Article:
Pushing the E5 right in at the deep end with Pacific Rim on Blu-ray, it makes light work of the movie’s massive battle scenes. When the first Jaeger/Kaiju clash occurs off the Alaskan coast, the E5 fills the room with a big and exciting soundstage, populated by crisp effects and huge waves of bass. The sense of scale is impressive, helped no doubt by those roomy speaker cabinets.
There’s a deep thump when the Jaeger slams its fists into the monster’s head, and the impact of metal on bone has real bite and aggression. The tone is vigorous but not brash, which means you can listen to those brutal effects at high volumes without getting a migraine.
The E5’s sound is also remarkably crisp, a sonic characteristic carried over from the HTL9100. During the battle scenes it effortlessly picks out the hiss of crashing waves and the electric crackle of the Jaeger’s plasma cannon, in turn making everything sound open and detailed.
You can also hear this excellent high-frequency reproduction during the movie’s few tranquil moments. At the Kaiju wall building site, the gentle background chatter and gentle flutter of sparks from the workers’ machinery comes through clearly. Dialogue is also lucid and authoritative.
SEE ALSO: Best Surround Sound Systems
If the E5 has a weakness it’s the surround speakers. Their smaller full-range drivers lack the bass extension and finesse of the main speakers, resulting in a slightly thinner sound across the rear soundfield. But because they’re only handling less demanding surround information it’s not a huge problem. And to their credit, they tease out plenty of detail and generate an immersive soundstage with clear, accurately-placed effects.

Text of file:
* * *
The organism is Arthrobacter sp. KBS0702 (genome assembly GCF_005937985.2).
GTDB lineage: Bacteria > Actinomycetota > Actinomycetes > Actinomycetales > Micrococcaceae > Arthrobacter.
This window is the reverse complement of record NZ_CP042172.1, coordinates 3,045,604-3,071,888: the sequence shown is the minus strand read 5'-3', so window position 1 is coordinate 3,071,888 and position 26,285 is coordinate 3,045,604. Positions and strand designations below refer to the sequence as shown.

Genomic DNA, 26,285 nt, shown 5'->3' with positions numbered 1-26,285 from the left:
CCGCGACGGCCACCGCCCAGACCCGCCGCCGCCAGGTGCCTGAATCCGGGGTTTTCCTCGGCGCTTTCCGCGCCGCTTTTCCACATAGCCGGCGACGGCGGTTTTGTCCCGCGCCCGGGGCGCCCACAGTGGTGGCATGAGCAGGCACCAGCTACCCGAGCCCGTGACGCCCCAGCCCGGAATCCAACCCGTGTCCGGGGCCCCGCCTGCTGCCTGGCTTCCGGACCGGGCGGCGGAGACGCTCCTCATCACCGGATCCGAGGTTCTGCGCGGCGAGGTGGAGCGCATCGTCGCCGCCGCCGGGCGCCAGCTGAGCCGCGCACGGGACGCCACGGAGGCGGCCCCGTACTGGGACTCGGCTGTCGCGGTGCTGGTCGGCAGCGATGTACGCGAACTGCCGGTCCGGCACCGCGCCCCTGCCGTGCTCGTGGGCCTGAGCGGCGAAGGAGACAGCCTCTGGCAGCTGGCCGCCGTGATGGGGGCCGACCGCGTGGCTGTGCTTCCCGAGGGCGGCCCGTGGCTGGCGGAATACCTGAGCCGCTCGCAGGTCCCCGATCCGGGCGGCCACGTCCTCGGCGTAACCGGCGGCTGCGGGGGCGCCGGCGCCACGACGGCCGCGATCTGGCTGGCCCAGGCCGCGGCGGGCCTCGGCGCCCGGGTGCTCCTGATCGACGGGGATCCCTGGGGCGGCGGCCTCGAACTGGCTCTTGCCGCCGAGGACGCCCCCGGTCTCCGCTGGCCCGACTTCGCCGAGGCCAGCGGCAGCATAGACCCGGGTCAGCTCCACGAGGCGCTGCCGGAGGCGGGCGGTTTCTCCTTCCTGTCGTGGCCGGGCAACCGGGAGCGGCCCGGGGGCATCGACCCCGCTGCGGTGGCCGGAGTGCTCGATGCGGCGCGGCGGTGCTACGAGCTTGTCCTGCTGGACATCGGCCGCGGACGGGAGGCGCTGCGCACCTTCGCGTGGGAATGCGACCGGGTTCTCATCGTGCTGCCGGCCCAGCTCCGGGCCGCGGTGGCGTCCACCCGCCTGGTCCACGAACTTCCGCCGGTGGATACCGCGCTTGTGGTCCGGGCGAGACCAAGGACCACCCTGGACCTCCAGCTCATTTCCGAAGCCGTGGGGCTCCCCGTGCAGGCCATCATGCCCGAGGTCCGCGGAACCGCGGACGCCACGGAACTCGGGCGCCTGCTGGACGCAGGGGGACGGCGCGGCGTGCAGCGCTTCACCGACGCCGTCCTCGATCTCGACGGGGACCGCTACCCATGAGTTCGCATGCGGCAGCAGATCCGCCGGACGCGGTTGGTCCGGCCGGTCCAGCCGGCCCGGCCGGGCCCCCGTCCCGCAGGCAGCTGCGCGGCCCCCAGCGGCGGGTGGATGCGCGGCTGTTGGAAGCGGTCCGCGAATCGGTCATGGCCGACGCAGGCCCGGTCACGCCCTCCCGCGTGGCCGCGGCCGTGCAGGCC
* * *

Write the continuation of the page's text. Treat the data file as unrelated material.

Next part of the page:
When they’re docked and surround sound mode is engaged, the surround speakers focus on high-frequency information in a bid to improve width and openness. It’s not particularly effective.
Bear in mind that if you connect your TV to the E5 using ARC or optical, you might have to sacrifice discrete surround sound. While it’s technically possible for TVs to pass a Dolby Digital bitstream through their optical or ARC ports, most sets convert the signal into stereo PCM, like our Samsung TV.
This isn’t a fault of the E5, but it does have unfortunate consequences. With a PCM signal, the E5’s surround speakers simply replicate what’s coming through the front speakers, which not only sounds odd (particularly when you have dialogue coming from all four speakers) but having to reproduce a wider frequency range also exposes the limitations of the surround speakers. Therefore your best bet is to connect your Blu-ray deck directly to the E5’s optical or HDMI inputs.
Playing a range of music via Bluetooth and CD reveals the E5 as a terrific hi-fi system, provided you turn the surround sound mode off when the top speakers are docked. The speakers’ dynamic tone bring excitement to uptempo tunes, while more elegant genres like jazz and classical benefit from the E5’s clear detail reproduction and refinement. There’s a lovely balance across the frequency range, while punchy, agile bass from the subwoofer makes everything sound full-bodied.
Soundbars are all well and good, but the E5 is proof that you can have a space-saving, clutter-free audio system without sacrificing true surround sound.
The use of detachable wireless surround speakers is pure genius because you can whip them out when it’s movie time then stow them away neatly when you’re done. Frankly we’re surprised more companies aren’t doing it.
But a good idea won’t justify £600 on its own – what seals the deal is the E5’s gorgeous design, generous features and wonderful sound quality, which is right up there with systems like the Tannoy BaseStation One and Samsung HW-H750.
Negatives are few and far between, but the thin-sounding surround speakers and the lack of USB ports, HD audio support and 4K passthrough are minor blots on the copybook.
Polished performance, classy looks and wireless surround speakers make Philips’ ingenious 2.1 system money well spent, despite some minor shortcomings.
Next, check out our pick of the Best Surround Sound Systems